AHI

apnea-hypopnea index

EDS

excessive daytime sleepiness

ESS

Epworth Sleepiness Scale

MVC

motor vehicle crash

SF

Short Form

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Scharf MB, Stover R, McDannold MD, Spinner O, Berkowitz DV, Conrad C. Outcome evaluation of long-term nasal continuous positive airway pressure therapy in obstructive sleep apnea. Am J Ther. 1999;6(6):293-297. [CrossRef] [PubMed]
 
George CF. Reduction in motor vehicle collisions following treatment of sleep apnoea with nasal CPAP. Thorax. 2001;56(7):508-512. [CrossRef] [PubMed]
 
Zhang W, Bansback N, Anis AH. Measuring and valuing productivity loss due to poor health: a critical review. Soc Sci Med. 2011;72(2):185-192. [CrossRef] [PubMed]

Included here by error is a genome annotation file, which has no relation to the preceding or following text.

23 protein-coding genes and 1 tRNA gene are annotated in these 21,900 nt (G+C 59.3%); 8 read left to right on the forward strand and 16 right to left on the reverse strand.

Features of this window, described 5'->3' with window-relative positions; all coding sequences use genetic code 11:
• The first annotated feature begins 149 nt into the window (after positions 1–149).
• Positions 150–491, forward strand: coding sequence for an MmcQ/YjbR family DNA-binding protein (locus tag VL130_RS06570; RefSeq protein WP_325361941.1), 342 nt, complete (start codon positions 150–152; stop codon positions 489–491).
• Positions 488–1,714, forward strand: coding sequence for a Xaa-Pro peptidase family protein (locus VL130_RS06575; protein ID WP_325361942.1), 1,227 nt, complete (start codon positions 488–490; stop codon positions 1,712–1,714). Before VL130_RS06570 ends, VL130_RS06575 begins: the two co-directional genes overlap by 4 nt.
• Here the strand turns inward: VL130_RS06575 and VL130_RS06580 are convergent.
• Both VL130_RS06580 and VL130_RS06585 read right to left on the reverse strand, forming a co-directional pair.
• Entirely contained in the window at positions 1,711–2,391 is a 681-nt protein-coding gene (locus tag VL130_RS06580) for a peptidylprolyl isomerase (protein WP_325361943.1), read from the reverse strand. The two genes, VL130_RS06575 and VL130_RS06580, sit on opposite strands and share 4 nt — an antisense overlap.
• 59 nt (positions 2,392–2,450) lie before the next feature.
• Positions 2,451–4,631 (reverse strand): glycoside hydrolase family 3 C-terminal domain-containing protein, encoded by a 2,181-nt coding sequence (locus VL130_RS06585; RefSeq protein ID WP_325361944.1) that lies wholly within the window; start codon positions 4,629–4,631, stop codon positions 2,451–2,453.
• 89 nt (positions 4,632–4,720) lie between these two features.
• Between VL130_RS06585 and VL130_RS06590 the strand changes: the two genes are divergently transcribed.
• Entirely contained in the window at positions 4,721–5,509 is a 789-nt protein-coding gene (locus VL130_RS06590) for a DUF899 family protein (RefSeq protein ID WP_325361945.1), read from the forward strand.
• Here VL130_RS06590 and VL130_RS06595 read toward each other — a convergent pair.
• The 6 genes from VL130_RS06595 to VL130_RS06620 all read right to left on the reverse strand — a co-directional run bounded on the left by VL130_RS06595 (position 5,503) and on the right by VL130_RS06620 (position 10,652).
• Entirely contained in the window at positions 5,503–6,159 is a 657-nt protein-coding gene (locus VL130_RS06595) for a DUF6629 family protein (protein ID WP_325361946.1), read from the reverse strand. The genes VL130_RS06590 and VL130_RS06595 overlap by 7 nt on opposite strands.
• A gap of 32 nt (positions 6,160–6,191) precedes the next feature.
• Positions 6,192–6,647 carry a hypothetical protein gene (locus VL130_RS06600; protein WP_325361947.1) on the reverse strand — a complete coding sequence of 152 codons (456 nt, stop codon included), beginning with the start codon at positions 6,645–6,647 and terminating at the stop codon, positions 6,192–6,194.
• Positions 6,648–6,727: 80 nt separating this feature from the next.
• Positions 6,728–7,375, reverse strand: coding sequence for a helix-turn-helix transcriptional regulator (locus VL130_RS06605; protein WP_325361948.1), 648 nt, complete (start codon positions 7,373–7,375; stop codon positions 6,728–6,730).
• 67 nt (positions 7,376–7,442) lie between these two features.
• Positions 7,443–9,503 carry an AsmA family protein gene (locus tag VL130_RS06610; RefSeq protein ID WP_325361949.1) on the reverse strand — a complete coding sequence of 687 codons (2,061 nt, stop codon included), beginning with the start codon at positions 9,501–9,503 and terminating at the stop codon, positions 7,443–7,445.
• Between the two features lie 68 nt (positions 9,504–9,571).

Wright J, Johns R, Watt I, Melville A, Sheldon T. Health effects of obstructive sleep apnoea and the effectiveness of continuous positive airways pressure: a systematic review of the research evidence. BMJ. 1997;314(7084):851-860. [CrossRef] [PubMed]
 

Figures

Tables

Table Graphic Jump Location
TABLE 1 ]  OSA and Work-Related Injuries

AOR = adjusted OR; EDS = excessive daytime sleepiness.